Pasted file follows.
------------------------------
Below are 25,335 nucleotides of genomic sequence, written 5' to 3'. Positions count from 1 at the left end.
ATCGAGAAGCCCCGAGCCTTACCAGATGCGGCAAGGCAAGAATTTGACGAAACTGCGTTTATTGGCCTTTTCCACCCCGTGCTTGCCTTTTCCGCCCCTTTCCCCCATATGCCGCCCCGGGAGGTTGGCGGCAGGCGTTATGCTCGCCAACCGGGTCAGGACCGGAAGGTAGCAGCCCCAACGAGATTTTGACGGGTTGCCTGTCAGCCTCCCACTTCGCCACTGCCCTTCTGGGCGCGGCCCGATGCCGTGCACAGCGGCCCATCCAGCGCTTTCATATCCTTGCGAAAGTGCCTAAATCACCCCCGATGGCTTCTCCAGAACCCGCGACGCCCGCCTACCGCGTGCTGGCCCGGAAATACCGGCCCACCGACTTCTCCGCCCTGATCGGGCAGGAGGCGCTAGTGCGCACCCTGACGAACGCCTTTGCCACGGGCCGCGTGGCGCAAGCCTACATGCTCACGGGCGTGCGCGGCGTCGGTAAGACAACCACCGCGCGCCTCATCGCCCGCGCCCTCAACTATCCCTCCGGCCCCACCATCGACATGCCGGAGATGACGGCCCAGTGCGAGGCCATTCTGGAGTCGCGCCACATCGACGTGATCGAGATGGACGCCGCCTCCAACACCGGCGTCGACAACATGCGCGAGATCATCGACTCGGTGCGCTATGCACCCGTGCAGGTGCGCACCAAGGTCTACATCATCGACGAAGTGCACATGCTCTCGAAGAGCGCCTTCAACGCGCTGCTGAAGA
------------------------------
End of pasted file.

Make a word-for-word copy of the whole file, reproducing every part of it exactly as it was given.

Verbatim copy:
Below are 25,335 nucleotides of genomic sequence, written 5' to 3'. Positions count from 1 at the left end.
ATCGAGAAGCCCCGAGCCTTACCAGATGCGGCAAGGCAAGAATTTGACGAAACTGCGTTTATTGGCCTTTTCCACCCCGTGCTTGCCTTTTCCGCCCCTTTCCCCCATATGCCGCCCCGGGAGGTTGGCGGCAGGCGTTATGCTCGCCAACCGGGTCAGGACCGGAAGGTAGCAGCCCCAACGAGATTTTGACGGGTTGCCTGTCAGCCTCCCACTTCGCCACTGCCCTTCTGGGCGCGGCCCGATGCCGTGCACAGCGGCCCATCCAGCGCTTTCATATCCTTGCGAAAGTGCCTAAATCACCCCCGATGGCTTCTCCAGAACCCGCGACGCCCGCCTACCGCGTGCTGGCCCGGAAATACCGGCCCACCGACTTCTCCGCCCTGATCGGGCAGGAGGCGCTAGTGCGCACCCTGACGAACGCCTTTGCCACGGGCCGCGTGGCGCAAGCCTACATGCTCACGGGCGTGCGCGGCGTCGGTAAGACAACCACCGCGCGCCTCATCGCCCGCGCCCTCAACTATCCCTCCGGCCCCACCATCGACATGCCGGAGATGACGGCCCAGTGCGAGGCCATTCTGGAGTCGCGCCACATCGACGTGATCGAGATGGACGCCGCCTCCAACACCGGCGTCGACAACATGCGCGAGATCATCGACTCGGTGCGCTATGCACCCGTGCAGGTGCGCACCAAGGTCTACATCATCGACGAAGTGCACATGCTCTCGAAGAGCGCCTTCAACGCGCTGCTGAAGA